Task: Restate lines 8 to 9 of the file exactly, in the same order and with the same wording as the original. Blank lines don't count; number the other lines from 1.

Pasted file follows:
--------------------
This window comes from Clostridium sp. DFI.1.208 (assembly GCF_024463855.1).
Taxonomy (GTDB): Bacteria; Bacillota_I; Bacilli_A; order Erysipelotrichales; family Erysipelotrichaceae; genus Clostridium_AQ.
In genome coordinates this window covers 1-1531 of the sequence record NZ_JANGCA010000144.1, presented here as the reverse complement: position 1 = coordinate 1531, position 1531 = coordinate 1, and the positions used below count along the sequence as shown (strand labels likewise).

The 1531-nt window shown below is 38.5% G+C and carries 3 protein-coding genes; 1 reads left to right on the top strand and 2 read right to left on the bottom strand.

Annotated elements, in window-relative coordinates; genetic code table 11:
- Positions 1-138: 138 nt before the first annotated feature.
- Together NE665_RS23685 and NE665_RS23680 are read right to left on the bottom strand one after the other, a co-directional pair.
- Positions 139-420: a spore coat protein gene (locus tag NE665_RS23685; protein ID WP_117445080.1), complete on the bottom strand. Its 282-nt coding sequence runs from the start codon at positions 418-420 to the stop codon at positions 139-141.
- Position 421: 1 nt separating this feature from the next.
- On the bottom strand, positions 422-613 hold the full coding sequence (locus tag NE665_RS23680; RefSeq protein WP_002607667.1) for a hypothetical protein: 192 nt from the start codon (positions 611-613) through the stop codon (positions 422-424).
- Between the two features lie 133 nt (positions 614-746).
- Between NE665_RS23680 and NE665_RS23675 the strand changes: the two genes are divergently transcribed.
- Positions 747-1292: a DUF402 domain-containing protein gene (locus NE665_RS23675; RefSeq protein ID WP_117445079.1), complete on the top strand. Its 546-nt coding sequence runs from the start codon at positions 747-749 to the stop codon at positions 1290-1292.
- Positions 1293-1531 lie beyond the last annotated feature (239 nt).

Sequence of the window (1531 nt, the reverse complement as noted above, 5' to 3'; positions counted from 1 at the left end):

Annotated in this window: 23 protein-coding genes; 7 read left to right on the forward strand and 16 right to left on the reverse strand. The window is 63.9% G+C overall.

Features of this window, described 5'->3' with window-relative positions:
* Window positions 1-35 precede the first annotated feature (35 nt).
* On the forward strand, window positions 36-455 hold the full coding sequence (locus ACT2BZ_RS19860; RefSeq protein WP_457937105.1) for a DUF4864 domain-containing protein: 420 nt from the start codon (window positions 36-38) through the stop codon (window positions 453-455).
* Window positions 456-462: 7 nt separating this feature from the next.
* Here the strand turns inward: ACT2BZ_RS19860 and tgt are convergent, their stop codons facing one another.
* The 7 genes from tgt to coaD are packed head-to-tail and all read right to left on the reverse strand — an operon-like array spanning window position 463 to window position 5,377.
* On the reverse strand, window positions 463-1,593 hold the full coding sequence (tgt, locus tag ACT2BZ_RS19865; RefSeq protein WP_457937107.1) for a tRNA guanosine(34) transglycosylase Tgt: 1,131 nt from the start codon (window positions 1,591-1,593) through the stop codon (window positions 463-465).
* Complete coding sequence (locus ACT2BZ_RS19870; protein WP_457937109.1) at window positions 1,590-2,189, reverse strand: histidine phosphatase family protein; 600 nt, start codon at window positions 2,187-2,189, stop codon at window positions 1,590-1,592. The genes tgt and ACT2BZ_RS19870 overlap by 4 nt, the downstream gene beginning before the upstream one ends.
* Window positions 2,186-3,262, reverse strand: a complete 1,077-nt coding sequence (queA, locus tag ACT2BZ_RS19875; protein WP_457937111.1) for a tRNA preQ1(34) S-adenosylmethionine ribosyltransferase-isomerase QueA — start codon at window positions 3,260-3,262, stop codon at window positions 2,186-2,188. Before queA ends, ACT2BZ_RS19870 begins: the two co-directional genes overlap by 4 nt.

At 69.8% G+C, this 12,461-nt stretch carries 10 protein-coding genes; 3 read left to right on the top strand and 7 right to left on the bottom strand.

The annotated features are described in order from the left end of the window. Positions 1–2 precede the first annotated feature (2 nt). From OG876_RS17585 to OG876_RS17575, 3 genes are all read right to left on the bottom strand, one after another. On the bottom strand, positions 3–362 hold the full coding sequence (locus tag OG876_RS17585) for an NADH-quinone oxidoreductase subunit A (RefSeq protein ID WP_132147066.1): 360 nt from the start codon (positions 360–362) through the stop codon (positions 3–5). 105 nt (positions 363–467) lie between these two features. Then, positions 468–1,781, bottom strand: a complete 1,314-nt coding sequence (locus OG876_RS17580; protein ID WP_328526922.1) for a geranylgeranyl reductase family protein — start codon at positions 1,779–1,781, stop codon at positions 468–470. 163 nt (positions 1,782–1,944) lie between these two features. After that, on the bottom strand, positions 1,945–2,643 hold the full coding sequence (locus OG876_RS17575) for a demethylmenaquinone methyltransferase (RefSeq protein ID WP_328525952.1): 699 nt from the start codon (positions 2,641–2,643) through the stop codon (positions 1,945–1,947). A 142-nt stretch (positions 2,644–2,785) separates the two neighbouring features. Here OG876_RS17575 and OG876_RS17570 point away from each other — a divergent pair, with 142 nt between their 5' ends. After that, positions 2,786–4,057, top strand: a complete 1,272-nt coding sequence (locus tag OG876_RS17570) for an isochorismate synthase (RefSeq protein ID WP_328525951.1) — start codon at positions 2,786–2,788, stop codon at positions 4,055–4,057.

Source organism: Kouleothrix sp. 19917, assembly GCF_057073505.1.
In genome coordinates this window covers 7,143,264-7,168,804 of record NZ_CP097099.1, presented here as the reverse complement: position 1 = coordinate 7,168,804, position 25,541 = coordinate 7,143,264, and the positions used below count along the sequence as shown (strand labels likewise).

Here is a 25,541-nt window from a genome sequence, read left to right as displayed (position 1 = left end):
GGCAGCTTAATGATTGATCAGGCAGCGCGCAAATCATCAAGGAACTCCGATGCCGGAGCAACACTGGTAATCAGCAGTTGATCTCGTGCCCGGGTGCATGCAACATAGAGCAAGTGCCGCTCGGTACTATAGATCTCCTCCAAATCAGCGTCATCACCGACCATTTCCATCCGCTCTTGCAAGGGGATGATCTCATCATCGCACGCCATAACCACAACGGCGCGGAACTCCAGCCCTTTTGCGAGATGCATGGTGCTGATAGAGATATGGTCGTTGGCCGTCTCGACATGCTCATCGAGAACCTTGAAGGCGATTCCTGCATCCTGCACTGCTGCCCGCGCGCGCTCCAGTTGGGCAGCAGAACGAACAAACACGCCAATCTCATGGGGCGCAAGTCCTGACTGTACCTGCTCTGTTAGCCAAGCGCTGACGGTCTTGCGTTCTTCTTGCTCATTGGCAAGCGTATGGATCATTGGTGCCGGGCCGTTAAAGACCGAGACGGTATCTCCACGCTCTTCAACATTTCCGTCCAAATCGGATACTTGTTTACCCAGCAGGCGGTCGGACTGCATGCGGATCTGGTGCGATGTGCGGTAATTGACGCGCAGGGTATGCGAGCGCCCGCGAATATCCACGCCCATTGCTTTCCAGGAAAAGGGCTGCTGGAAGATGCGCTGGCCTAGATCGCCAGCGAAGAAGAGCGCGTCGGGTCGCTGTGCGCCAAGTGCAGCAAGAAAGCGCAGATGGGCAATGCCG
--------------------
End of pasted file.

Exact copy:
- Positions 139-420: a spore coat protein gene (locus tag NE665_RS23685; protein ID WP_117445080.1), complete on the bottom strand. Its 282-nt coding sequence runs from the start codon at positions 418-420 to the stop codon at positions 139-141.
- Position 421: 1 nt separating this feature from the next.